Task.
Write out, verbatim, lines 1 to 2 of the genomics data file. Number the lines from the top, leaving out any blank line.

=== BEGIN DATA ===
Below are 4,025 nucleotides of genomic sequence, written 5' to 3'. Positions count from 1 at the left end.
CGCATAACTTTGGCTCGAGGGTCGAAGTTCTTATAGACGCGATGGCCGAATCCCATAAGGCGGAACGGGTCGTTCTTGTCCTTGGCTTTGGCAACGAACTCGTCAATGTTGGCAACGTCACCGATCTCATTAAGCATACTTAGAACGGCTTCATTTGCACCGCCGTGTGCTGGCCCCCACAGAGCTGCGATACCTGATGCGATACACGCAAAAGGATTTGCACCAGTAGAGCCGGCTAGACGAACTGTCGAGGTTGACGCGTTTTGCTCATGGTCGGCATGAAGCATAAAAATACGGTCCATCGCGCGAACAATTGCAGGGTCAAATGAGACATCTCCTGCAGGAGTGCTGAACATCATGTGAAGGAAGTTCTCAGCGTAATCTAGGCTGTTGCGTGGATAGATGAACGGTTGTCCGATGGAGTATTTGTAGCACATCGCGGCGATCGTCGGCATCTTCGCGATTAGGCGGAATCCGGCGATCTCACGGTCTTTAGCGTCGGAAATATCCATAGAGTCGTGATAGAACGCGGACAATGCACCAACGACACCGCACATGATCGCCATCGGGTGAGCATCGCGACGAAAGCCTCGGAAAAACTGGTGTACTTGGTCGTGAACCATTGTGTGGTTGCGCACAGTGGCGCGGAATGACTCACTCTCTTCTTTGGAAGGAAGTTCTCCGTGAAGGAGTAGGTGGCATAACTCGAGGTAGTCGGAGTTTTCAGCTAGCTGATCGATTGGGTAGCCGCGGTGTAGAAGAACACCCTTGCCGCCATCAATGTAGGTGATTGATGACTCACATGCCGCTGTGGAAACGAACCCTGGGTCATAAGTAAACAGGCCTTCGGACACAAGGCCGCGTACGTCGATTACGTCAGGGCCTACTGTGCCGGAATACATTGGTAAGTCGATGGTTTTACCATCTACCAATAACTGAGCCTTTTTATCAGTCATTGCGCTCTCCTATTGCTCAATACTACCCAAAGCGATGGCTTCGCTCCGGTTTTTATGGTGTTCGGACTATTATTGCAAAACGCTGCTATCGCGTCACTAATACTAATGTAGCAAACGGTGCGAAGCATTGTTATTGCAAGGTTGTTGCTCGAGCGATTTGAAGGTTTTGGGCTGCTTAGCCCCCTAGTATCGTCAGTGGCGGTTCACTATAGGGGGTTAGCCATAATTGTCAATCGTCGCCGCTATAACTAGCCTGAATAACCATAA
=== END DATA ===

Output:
Below are 4,025 nucleotides of genomic sequence, written 5' to 3'. Positions count from 1 at the left end.
CGCATAACTTTGGCTCGAGGGTCGAAGTTCTTATAGACGCGATGGCCGAATCCCATAAGGCGGAACGGGTCGTTCTTGTCCTTGGCTTTGGCAACGAACTCGTCAATGTTGGCAACGTCACCGATCTCATTAAGCATACTTAGAACGGCTTCATTTGCACCGCCGTGTGCTGGCCCCCACAGAGCTGCGATACCTGATGCGATACACGCAAAAGGATTTGCACCAGTAGAGCCGGCTAGACGAACTGTCGAGGTTGACGCGTTTTGCTCATGGTCGGCATGAAGCATAAAAATACGGTCCATCGCGCGAACAATTGCAGGGTCAAATGAGACATCTCCTGCAGGAGTGCTGAACATCATGTGAAGGAAGTTCTCAGCGTAATCTAGGCTGTTGCGTGGATAGATGAACGGTTGTCCGATGGAGTATTTGTAGCACATCGCGGCGATCGTCGGCATCTTCGCGATTAGGCGGAATCCGGCGATCTCACGGTCTTTAGCGTCGGAAATATCCATAGAGTCGTGATAGAACGCGGACAATGCACCAACGACACCGCACATGATCGCCATCGGGTGAGCATCGCGACGAAAGCCTCGGAAAAACTGGTGTACTTGGTCGTGAACCATTGTGTGGTTGCGCACAGTGGCGCGGAATGACTCACTCTCTTCTTTGGAAGGAAGTTCTCCGTGAAGGAGTAGGTGGCATAACTCGAGGTAGTCGGAGTTTTCAGCTAGCTGATCGATTGGGTAGCCGCGGTGTAGAAGAACACCCTTGCCGCCATCAATGTAGGTGATTGATGACTCACATGCCGCTGTGGAAACGAACCCTGGGTCATAAGTAAACAGGCCTTCGGACACAAGGCCGCGTACGTCGATTACGTCAGGGCCTACTGTGCCGGAATACATTGGTAAGTCGATGGTTTTACCATCTACCAATAACTGAGCCTTTTTATCAGTCATTGCGCTCTCCTATTGCTCAATACTACCCAAAGCGATGGCTTCGCTCCGGTTTTTATGGTGTTCGGACTATTATTGCAAAACGCTGCTATCGCGTCACTAATACTAATGTAGCAAACGGTGCGAAGCATTGTTATTGCAAGGTTGTTGCTCGAGCGATTTGAAGGTTTTGGGCTGCTTAGCCCCCTAGTATCGTCAGTGGCGGTTCACTATAGGGGGTTAGCCATAATTGTCAATCGTCGCCGCTATAACTAGCCTGAATAACCATAA